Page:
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As you might know, I’m struggling to fit an ever-busier life into the 24 hours that this selfish Tory government has deemed fit to give us. Things can’t go on as they are: I’m barely keeping up, and I am spread thinner and thinner over more and more toast. I need to develop SMART Goals to sort myself out.

If I don’t pull my finger out? Then the following brilliant song’s words will be my epitaph. I’m talking about Time by Pink Floyd from their classic 1973 album The Dark Side of the Moon. I keep listening to the song right now to try and spark me into success.

Time

Ticking away the moments that make up a dull day
You fritter and waste the hours in an offhand way.
Kicking around on a piece of ground in your home town
Waiting for someone or something to show you the way.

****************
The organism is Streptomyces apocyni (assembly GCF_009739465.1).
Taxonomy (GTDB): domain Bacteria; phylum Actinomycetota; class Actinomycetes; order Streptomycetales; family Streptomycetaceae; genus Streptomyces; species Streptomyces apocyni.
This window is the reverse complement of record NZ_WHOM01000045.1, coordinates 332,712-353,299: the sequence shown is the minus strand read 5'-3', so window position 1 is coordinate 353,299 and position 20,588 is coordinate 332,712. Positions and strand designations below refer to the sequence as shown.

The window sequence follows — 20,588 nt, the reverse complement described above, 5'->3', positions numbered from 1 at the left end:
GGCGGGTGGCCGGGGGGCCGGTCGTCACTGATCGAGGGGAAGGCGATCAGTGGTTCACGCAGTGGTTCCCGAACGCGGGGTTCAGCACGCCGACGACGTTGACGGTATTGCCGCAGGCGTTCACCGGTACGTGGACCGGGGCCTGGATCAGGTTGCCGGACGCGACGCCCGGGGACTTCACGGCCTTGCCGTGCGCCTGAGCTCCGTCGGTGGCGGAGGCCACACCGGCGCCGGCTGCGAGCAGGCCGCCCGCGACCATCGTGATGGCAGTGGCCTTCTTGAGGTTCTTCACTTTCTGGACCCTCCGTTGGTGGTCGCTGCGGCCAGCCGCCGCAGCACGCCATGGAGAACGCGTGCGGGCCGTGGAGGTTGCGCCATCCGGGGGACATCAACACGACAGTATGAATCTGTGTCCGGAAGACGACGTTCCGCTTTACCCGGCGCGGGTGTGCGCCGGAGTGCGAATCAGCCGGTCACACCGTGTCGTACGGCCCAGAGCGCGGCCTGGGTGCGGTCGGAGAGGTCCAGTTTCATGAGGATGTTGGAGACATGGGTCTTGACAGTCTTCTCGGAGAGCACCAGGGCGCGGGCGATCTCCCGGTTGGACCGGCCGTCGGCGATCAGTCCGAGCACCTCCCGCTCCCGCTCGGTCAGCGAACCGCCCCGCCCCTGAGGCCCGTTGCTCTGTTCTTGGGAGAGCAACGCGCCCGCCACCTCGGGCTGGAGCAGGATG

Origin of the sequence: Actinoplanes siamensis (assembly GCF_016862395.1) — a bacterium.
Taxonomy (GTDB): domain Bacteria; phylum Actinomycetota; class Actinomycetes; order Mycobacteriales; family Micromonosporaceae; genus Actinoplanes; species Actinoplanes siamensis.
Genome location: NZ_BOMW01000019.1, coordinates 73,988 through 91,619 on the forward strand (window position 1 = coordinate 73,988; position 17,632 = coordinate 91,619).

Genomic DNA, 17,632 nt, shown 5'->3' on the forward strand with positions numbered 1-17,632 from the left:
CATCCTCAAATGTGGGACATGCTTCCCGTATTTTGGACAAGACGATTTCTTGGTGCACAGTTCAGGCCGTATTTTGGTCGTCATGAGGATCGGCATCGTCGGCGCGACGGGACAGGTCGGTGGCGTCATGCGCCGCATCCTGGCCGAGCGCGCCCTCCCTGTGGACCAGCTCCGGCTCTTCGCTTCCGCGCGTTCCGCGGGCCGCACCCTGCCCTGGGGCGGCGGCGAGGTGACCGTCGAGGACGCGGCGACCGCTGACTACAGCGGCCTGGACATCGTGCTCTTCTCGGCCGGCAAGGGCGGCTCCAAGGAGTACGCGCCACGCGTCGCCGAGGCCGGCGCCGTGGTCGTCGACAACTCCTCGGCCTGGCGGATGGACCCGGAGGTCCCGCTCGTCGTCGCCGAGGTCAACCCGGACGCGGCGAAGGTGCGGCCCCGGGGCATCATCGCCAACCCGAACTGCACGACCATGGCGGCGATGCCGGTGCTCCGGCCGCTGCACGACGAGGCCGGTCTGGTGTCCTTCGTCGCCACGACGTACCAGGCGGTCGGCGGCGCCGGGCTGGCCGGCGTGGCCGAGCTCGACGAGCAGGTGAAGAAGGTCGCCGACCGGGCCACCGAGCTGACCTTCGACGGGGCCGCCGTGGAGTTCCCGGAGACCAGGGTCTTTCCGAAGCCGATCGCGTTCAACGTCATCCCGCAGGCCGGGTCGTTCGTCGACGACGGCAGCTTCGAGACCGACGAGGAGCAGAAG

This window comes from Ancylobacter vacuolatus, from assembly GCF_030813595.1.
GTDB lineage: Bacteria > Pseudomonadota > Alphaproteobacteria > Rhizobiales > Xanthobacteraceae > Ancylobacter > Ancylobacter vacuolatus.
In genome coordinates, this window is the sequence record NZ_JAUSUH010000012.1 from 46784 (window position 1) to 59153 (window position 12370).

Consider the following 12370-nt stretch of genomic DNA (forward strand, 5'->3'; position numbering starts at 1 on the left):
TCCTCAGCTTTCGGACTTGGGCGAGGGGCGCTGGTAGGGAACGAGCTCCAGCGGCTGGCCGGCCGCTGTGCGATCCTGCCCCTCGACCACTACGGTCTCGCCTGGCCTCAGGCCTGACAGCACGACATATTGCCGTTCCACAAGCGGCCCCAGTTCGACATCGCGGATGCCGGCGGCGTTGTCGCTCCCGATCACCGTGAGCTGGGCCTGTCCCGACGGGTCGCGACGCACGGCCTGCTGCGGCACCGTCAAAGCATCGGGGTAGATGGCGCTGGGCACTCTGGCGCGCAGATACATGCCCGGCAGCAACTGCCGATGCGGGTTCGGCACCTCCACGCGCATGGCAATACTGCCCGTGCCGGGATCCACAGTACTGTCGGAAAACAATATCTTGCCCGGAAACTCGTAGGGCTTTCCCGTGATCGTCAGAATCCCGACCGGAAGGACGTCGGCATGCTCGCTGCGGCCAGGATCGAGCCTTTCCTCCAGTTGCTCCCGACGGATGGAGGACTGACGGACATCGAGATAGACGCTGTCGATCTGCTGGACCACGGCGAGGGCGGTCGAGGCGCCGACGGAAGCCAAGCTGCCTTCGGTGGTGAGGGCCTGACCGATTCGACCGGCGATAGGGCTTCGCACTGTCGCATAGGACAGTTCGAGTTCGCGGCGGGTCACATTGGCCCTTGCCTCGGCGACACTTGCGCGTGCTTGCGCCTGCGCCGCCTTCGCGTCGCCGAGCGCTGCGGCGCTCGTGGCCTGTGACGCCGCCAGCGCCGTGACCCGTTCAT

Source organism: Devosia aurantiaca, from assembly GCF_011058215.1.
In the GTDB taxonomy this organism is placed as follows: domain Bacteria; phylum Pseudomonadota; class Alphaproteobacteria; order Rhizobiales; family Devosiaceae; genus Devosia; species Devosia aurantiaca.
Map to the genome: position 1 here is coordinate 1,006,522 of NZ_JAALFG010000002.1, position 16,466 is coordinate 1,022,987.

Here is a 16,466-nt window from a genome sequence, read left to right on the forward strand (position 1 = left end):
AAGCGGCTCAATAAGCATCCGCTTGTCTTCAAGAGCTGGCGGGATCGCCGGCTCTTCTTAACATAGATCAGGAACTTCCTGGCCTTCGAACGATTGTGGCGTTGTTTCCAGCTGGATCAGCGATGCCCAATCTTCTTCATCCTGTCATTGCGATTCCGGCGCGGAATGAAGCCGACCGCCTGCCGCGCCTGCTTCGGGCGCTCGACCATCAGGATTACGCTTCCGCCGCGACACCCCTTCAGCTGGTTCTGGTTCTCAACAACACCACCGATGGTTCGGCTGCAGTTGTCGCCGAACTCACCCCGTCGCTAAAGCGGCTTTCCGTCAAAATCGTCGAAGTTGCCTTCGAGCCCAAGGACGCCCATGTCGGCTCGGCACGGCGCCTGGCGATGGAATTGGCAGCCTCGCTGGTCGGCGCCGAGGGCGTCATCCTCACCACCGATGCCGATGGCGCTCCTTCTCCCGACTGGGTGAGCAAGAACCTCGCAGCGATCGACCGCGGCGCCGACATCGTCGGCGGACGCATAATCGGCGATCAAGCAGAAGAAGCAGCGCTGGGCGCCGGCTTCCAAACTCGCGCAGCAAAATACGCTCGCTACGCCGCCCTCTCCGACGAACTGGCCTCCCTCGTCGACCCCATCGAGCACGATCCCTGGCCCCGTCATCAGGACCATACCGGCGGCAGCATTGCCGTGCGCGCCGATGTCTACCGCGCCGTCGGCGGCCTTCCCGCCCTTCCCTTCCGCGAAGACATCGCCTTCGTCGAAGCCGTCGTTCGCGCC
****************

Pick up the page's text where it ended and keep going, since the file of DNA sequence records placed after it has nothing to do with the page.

Tired of lying in the sunshine staying home to watch the rain.
You are young and life is long and there is time to kill today.
And then one day you find ten years have got behind you.
No one told you when to run, you missed the starting gun.

So you run and you run to catch up with the sun but it’s sinking
Racing around to come up behind you again.
The sun is the same in a relative way but you’re older,
Shorter of breath and one day closer to death.

Every year is getting shorter never seem to find the time.
Plans that either come to naught or half a page of scribbled lines
Hanging on in quiet desperation is the English way
The time is gone, the song is over,
Thought I’d something more to say.

© 2016 Bryan A. J. Parry, bar the lyrics and video

featured image from http://coolwallpapersforfree.com/wp-content/uploads/2015/11/Pink-Floyd-Dark-Side-of-the-Moon-HD-Wallpaper-1024×576.jpg

text of lyrics courtesy of http://www.pink-floyd-lyrics.com/html/time-dark-lyrics.html